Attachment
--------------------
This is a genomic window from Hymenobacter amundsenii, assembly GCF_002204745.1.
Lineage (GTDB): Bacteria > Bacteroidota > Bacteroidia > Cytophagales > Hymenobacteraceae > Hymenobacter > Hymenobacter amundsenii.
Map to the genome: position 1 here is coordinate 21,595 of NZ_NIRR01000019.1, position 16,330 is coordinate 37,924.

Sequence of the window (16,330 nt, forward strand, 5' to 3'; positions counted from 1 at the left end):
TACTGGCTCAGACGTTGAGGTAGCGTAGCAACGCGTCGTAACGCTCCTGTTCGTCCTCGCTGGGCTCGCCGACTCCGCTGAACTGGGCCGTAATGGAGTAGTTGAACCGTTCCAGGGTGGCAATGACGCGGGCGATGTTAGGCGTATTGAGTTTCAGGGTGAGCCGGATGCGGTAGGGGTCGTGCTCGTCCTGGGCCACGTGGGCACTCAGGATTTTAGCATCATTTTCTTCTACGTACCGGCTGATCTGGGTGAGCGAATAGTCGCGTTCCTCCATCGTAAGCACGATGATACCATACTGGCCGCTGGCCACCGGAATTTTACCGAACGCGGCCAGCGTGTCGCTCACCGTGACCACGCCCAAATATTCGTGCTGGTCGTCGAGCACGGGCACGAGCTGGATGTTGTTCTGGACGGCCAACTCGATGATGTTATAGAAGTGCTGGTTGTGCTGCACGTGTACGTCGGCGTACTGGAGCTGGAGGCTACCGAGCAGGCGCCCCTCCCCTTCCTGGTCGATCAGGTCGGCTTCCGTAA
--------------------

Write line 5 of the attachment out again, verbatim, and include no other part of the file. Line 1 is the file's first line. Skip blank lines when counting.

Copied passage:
TACTGGCTCAGACGTTGAGGTAGCGTAGCAACGCGTCGTAACGCTCCTGTTCGTCCTCGCTGGGCTCGCCGACTCCGCTGAACTGGGCCGTAATGGAGTAGTTGAACCGTTCCAGGGTGGCAATGACGCGGGCGATGTTAGGCGTATTGAGTTTCAGGGTGAGCCGGATGCGGTAGGGGTCGTGCTCGTCCTGGGCCACGTGGGCACTCAGGATTTTAGCATCATTTTCTTCTACGTACCGGCTGATCTGGGTGAGCGAATAGTCGCGTTCCTCCATCGTAAGCACGATGATACCATACTGGCCGCTGGCCACCGGAATTTTACCGAACGCGGCCAGCGTGTCGCTCACCGTGACCACGCCCAAATATTCGTGCTGGTCGTCGAGCACGGGCACGAGCTGGATGTTGTTCTGGACGGCCAACTCGATGATGTTATAGAAGTGCTGGTTGTGCTGCACGTGTACGTCGGCGTACTGGAGCTGGAGGCTACCGAGCAGGCGCCCCTCCCCTTCCTGGTCGATCAGGTCGGCTTCCGTAA